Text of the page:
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JAN. XIX.

The Wise Ordinance of our Globe.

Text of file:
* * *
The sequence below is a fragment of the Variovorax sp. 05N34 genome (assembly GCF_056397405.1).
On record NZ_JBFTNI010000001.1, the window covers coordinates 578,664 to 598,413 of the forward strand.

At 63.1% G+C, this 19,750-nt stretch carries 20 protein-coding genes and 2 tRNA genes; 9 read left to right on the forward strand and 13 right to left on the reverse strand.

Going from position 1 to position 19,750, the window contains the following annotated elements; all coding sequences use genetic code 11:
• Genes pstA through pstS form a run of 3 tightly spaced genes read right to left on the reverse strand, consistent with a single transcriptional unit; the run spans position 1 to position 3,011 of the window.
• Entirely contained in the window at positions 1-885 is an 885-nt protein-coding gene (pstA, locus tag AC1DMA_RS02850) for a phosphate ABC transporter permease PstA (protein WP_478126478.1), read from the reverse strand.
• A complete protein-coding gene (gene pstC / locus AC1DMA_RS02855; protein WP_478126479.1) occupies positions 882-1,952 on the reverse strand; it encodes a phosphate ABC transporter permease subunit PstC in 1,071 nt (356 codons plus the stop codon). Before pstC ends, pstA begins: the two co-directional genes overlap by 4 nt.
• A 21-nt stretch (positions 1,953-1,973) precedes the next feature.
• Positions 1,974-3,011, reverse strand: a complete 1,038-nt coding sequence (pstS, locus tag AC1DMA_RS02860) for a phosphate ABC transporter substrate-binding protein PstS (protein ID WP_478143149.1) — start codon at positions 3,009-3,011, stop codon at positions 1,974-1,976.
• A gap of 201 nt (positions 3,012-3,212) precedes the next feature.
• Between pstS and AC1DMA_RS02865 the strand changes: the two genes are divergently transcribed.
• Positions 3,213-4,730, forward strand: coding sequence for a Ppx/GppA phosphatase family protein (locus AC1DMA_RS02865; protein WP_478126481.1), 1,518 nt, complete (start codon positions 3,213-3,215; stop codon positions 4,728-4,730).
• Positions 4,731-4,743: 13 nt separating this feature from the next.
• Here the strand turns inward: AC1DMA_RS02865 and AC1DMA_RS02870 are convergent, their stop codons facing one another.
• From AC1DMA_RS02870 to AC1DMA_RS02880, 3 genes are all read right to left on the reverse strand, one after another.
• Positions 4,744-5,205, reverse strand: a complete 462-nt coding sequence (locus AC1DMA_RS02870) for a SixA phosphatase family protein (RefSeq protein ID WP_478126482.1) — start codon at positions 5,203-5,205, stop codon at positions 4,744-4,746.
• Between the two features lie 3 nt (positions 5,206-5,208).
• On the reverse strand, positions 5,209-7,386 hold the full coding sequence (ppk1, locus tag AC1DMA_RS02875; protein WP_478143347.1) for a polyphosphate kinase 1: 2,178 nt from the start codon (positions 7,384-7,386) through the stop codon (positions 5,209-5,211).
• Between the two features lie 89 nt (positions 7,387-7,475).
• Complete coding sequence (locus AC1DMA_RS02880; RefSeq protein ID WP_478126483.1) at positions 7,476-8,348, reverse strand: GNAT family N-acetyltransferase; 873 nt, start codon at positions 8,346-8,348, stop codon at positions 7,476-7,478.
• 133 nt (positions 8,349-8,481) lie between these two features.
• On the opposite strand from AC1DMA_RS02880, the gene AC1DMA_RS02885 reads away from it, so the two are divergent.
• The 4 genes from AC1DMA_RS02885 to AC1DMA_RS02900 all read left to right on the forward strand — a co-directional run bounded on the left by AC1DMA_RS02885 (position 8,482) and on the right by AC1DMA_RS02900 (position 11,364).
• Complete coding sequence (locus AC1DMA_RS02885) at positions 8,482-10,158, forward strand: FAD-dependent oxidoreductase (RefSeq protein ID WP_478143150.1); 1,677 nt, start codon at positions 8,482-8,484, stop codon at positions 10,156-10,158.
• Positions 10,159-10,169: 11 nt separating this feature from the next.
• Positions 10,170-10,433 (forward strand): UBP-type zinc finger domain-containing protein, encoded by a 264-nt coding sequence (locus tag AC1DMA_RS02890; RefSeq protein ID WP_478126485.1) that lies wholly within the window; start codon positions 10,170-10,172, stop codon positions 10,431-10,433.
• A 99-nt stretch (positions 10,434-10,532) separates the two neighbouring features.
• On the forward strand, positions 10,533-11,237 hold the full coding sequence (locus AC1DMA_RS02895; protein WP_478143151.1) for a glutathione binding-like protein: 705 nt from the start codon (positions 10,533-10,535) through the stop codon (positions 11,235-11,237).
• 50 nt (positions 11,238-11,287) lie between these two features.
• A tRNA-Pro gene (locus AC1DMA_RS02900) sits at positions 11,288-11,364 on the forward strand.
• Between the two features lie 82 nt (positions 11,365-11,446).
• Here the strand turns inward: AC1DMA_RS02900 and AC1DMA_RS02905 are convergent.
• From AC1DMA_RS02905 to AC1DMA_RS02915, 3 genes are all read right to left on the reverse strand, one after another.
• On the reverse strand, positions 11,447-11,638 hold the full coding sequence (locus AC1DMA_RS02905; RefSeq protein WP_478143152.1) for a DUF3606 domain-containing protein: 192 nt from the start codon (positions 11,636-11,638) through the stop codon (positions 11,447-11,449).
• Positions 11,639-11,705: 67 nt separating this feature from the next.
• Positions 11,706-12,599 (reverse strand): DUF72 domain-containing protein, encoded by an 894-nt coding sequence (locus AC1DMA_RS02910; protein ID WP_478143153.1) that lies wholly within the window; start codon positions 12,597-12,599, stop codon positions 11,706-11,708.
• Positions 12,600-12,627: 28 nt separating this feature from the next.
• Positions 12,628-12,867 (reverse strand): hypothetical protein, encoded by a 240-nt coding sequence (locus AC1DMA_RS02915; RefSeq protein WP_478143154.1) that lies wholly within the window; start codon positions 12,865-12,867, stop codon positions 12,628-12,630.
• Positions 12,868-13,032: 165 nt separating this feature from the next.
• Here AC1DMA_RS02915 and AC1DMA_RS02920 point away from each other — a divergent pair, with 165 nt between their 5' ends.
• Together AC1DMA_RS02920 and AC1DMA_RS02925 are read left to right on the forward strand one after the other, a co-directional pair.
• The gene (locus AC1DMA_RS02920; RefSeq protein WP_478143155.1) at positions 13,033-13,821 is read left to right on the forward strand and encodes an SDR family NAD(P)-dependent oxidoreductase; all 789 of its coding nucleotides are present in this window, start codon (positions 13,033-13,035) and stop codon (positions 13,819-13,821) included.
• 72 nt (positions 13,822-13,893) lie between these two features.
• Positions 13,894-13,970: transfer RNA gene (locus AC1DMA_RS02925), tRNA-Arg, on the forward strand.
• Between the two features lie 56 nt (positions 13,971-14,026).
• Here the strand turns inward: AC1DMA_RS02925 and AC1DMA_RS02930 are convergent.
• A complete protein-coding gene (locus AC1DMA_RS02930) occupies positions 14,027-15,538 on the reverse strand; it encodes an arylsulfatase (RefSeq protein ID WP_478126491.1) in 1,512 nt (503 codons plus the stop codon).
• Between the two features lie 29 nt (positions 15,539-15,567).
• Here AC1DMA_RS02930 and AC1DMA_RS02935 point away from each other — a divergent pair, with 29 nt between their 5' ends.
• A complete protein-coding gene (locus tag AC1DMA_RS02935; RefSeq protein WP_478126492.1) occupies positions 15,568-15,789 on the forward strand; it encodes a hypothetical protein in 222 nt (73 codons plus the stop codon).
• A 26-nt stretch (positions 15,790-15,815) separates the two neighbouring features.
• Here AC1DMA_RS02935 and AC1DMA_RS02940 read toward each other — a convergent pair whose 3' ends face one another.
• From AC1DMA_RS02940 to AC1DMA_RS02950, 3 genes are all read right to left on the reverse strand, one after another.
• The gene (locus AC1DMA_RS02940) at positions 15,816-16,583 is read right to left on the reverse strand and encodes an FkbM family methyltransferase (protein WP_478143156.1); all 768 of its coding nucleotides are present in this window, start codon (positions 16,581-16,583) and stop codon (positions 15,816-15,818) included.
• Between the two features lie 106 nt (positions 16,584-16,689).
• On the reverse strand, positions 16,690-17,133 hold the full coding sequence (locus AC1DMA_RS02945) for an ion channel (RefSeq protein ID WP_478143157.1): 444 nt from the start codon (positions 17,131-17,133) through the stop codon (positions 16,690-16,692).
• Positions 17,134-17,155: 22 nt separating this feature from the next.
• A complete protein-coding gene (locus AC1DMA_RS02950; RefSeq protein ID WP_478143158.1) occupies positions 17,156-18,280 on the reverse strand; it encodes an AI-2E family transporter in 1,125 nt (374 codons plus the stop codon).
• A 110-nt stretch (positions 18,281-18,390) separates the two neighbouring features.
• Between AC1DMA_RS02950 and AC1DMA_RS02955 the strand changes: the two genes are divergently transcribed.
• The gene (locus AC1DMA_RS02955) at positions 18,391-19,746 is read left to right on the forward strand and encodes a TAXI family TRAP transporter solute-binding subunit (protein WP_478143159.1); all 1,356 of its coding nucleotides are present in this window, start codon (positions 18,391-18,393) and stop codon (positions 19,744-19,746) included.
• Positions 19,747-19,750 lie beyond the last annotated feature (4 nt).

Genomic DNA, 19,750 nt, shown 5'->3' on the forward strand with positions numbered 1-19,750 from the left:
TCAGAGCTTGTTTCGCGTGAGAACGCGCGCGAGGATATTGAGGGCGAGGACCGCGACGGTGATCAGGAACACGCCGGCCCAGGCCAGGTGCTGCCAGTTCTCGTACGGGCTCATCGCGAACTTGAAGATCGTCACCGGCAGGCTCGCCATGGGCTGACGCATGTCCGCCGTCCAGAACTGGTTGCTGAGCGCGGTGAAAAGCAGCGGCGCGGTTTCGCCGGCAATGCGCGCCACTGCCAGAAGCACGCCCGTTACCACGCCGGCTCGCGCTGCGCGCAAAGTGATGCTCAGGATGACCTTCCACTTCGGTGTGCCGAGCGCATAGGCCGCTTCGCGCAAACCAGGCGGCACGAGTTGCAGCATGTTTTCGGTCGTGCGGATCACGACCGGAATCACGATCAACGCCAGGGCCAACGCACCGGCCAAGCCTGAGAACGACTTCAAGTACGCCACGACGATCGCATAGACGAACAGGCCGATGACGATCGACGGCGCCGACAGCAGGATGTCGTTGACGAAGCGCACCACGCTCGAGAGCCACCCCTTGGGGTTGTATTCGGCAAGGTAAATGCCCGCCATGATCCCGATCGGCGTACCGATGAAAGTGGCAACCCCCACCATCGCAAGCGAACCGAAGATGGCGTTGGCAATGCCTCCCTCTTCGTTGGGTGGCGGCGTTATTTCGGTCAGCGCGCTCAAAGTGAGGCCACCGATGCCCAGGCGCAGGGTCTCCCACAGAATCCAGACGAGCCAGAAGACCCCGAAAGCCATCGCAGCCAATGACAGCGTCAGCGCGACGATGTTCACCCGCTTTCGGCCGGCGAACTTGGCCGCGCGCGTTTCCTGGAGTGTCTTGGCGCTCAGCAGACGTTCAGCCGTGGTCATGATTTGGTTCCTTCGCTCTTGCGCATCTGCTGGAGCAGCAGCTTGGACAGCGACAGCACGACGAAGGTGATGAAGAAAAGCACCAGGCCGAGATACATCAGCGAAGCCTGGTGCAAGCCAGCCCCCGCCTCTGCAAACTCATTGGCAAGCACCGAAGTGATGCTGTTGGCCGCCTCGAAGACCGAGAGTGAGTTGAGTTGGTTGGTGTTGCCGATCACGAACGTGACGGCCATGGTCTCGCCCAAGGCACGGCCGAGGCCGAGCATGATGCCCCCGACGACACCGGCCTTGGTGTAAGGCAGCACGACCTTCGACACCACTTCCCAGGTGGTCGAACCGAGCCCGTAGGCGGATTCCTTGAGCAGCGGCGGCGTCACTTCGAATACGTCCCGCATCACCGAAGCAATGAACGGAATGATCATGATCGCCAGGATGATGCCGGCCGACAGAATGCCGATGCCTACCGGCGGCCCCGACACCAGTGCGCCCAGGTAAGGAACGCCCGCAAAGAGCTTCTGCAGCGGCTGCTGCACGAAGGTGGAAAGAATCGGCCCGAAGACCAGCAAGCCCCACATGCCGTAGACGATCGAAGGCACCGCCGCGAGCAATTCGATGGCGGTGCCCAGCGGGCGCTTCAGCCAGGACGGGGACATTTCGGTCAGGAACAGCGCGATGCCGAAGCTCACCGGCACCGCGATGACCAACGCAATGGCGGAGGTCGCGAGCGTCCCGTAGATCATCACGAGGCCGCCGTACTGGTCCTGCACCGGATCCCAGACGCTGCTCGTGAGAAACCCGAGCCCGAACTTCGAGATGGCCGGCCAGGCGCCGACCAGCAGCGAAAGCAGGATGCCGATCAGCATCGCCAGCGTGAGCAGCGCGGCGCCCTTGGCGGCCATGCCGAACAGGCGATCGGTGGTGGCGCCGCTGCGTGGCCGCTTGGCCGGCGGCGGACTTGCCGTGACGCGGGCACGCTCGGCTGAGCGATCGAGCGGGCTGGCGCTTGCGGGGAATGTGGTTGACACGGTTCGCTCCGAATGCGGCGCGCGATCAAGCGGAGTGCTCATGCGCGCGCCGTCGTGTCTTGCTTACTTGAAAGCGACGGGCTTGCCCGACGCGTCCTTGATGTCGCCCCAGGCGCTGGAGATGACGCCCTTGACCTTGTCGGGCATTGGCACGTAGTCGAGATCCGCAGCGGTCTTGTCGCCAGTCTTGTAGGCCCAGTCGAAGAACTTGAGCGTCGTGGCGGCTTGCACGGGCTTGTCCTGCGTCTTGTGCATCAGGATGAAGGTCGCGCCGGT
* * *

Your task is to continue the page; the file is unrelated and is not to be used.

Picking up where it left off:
HOWEVER limited the human mind may be, however incapable it is of going to the bottom of, or even conceiving the whole of the plan that the Creator executed in forming our globe, we may notwithstanding, by the use of our senses, and the faculties with which we are endowed, discover sufficient to make us acknowledge and admire the divine wisdom. To convince us of it, we need only reflect on the form of the earth. It is known to be almost in shape like a ball. And with what view did the Creator choose that form? In order that it should be inhabited, over the whole surface of it, by living creatures. God would not have accomplished this purpose, if the inhabitants of the earth had not every where found sufficient light and heat; if water had not been easily spread in all parts of it; and, if the circulation of wind had met with obstacles any where. The earth could not have any form more proper to prevent these inconveniencies. This round form admits light and heat (those two things so necessary to life) all over our globe. Without this form, the revolutions of the day and night, the changes in the temperature of the air, cold, heat, moisture, or dryness, could not have taken place. If our earth had been square; if it had been conic, or an hexagon, or any other angular form, what would have been the conse quence? A great part, and even the greatest part, of this earth, would have been drowned, while the rest would have languished with drought some of our countries would have been deprived of the wholesome circulation of wind, while others would have been torn to pieces with